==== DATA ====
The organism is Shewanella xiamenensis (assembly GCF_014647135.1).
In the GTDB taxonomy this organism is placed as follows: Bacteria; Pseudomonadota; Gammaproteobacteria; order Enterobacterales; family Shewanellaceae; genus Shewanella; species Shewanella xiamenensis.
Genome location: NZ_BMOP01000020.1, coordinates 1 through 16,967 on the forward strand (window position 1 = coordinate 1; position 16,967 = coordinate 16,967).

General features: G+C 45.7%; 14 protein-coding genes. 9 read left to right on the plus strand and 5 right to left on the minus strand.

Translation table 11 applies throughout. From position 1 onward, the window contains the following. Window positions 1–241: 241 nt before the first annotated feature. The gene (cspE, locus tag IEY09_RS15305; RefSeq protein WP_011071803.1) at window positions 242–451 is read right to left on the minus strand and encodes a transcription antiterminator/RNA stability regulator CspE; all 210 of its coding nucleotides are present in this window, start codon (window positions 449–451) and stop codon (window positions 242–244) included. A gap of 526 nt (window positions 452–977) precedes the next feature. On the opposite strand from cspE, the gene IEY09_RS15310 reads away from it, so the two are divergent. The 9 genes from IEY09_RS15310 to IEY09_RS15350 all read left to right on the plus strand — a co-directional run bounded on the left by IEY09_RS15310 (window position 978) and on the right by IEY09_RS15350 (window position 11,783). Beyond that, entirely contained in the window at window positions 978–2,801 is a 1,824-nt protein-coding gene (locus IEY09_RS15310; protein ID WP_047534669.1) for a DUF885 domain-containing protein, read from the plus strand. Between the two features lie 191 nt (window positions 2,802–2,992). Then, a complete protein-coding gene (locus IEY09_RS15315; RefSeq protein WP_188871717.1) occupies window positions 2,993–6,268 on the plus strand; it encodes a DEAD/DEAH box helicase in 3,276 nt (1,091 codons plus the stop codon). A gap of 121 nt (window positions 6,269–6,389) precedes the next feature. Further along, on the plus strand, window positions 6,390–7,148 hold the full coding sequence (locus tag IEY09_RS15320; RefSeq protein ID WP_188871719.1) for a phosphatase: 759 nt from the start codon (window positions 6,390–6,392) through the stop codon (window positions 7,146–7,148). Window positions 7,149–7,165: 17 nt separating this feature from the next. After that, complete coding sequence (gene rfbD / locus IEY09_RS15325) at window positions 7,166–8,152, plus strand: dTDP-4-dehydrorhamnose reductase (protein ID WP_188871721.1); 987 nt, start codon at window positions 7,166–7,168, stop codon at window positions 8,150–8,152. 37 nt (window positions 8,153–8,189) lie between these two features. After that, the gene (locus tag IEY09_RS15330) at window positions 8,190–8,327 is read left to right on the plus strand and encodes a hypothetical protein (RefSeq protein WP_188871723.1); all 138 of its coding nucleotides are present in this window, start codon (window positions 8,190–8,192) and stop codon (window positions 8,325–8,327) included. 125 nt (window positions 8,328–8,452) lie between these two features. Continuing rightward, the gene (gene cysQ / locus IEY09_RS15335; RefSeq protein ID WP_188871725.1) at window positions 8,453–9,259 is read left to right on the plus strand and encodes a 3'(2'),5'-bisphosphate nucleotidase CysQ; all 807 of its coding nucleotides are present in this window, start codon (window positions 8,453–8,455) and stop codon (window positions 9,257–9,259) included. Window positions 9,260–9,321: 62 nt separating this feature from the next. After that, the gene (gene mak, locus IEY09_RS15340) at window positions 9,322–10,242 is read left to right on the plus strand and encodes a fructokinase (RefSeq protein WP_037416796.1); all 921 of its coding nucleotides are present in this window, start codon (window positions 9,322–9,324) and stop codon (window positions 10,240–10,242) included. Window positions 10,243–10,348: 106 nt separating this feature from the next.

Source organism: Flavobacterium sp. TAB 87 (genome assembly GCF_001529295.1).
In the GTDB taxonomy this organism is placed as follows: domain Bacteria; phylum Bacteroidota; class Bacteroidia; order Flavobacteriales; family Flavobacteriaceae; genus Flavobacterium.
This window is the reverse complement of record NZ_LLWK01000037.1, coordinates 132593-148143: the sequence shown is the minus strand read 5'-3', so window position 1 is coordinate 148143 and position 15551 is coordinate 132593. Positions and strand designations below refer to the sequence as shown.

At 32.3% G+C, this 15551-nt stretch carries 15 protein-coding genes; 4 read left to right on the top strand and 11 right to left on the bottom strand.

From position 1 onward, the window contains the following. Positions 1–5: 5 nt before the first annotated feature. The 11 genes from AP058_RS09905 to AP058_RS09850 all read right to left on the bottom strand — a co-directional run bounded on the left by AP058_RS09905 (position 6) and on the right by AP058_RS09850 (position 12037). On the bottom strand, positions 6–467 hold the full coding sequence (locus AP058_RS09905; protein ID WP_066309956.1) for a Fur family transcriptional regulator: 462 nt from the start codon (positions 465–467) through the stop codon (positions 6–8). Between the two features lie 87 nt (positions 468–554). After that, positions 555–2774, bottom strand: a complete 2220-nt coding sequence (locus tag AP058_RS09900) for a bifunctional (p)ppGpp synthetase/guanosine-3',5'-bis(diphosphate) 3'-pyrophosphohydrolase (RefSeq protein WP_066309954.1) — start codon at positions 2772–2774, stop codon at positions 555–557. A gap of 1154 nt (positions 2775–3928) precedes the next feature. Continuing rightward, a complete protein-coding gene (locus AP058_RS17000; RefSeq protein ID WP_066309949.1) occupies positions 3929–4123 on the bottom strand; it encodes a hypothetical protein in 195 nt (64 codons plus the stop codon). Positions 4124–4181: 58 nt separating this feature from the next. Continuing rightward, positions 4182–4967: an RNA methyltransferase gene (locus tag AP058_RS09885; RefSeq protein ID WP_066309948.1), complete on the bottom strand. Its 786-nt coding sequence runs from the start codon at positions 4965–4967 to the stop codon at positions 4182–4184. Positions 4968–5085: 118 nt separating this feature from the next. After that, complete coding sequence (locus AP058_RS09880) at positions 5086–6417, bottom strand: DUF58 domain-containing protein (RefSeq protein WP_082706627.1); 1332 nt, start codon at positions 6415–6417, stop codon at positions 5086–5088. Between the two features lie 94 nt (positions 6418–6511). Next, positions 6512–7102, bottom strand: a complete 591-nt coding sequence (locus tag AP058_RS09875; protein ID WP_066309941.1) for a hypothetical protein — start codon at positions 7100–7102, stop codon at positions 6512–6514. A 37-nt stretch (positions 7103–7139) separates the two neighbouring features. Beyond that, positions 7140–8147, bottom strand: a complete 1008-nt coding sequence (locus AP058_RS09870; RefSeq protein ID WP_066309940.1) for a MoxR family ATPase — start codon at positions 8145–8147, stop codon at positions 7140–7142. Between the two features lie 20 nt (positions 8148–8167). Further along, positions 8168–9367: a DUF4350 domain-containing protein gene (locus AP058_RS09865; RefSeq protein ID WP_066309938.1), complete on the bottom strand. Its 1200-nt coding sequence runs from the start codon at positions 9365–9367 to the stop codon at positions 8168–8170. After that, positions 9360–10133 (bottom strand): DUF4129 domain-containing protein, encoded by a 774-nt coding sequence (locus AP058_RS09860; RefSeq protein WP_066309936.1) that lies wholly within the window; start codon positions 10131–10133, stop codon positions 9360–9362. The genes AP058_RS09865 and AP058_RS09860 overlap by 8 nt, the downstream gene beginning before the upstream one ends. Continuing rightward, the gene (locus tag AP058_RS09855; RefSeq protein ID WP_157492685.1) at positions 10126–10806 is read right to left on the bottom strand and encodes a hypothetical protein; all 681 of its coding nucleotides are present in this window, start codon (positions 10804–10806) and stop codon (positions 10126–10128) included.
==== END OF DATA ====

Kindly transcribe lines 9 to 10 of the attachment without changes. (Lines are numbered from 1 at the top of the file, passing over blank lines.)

At 32.3% G+C, this 15551-nt stretch carries 15 protein-coding genes; 4 read left to right on the top strand and 11 right to left on the bottom strand.

From position 1 onward, the window contains the following. Positions 1–5: 5 nt before the first annotated feature. The 11 genes from AP058_RS09905 to AP058_RS09850 all read right to left on the bottom strand — a co-directional run bounded on the left by AP058_RS09905 (position 6) and on the right by AP058_RS09850 (position 12037). On the bottom strand, positions 6–467 hold the full coding sequence (locus AP058_RS09905; protein ID WP_066309956.1) for a Fur family transcriptional regulator: 462 nt from the start codon (positions 465–467) through the stop codon (positions 6–8). Between the two features lie 87 nt (positions 468–554). After that, positions 555–2774, bottom strand: a complete 2220-nt coding sequence (locus tag AP058_RS09900) for a bifunctional (p)ppGpp synthetase/guanosine-3',5'-bis(diphosphate) 3'-pyrophosphohydrolase (RefSeq protein WP_066309954.1) — start codon at positions 2772–2774, stop codon at positions 555–557. A gap of 1154 nt (positions 2775–3928) precedes the next feature. Continuing rightward, a complete protein-coding gene (locus AP058_RS17000; RefSeq protein ID WP_066309949.1) occupies positions 3929–4123 on the bottom strand; it encodes a hypothetical protein in 195 nt (64 codons plus the stop codon). Positions 4124–4181: 58 nt separating this feature from the next. Continuing rightward, positions 4182–4967: an RNA methyltransferase gene (locus tag AP058_RS09885; RefSeq protein ID WP_066309948.1), complete on the bottom strand. Its 786-nt coding sequence runs from the start codon at positions 4965–4967 to the stop codon at positions 4182–4184. Positions 4968–5085: 118 nt separating this feature from the next. After that, complete coding sequence (locus AP058_RS09880) at positions 5086–6417, bottom strand: DUF58 domain-containing protein (RefSeq protein WP_082706627.1); 1332 nt, start codon at positions 6415–6417, stop codon at positions 5086–5088. Between the two features lie 94 nt (positions 6418–6511). Next, positions 6512–7102, bottom strand: a complete 591-nt coding sequence (locus tag AP058_RS09875; protein ID WP_066309941.1) for a hypothetical protein — start codon at positions 7100–7102, stop codon at positions 6512–6514. A 37-nt stretch (positions 7103–7139) separates the two neighbouring features. Beyond that, positions 7140–8147, bottom strand: a complete 1008-nt coding sequence (locus AP058_RS09870; RefSeq protein ID WP_066309940.1) for a MoxR family ATPase — start codon at positions 8145–8147, stop codon at positions 7140–7142. Between the two features lie 20 nt (positions 8148–8167). Further along, positions 8168–9367: a DUF4350 domain-containing protein gene (locus AP058_RS09865; RefSeq protein ID WP_066309938.1), complete on the bottom strand. Its 1200-nt coding sequence runs from the start codon at positions 9365–9367 to the stop codon at positions 8168–8170. After that, positions 9360–10133 (bottom strand): DUF4129 domain-containing protein, encoded by a 774-nt coding sequence (locus AP058_RS09860; RefSeq protein WP_066309936.1) that lies wholly within the window; start codon positions 10131–10133, stop codon positions 9360–9362. The genes AP058_RS09865 and AP058_RS09860 overlap by 8 nt, the downstream gene beginning before the upstream one ends. Continuing rightward, the gene (locus tag AP058_RS09855; RefSeq protein ID WP_157492685.1) at positions 10126–10806 is read right to left on the bottom strand and encodes a hypothetical protein; all 681 of its coding nucleotides are present in this window, start codon (positions 10804–10806) and stop codon (positions 10126–10128) included.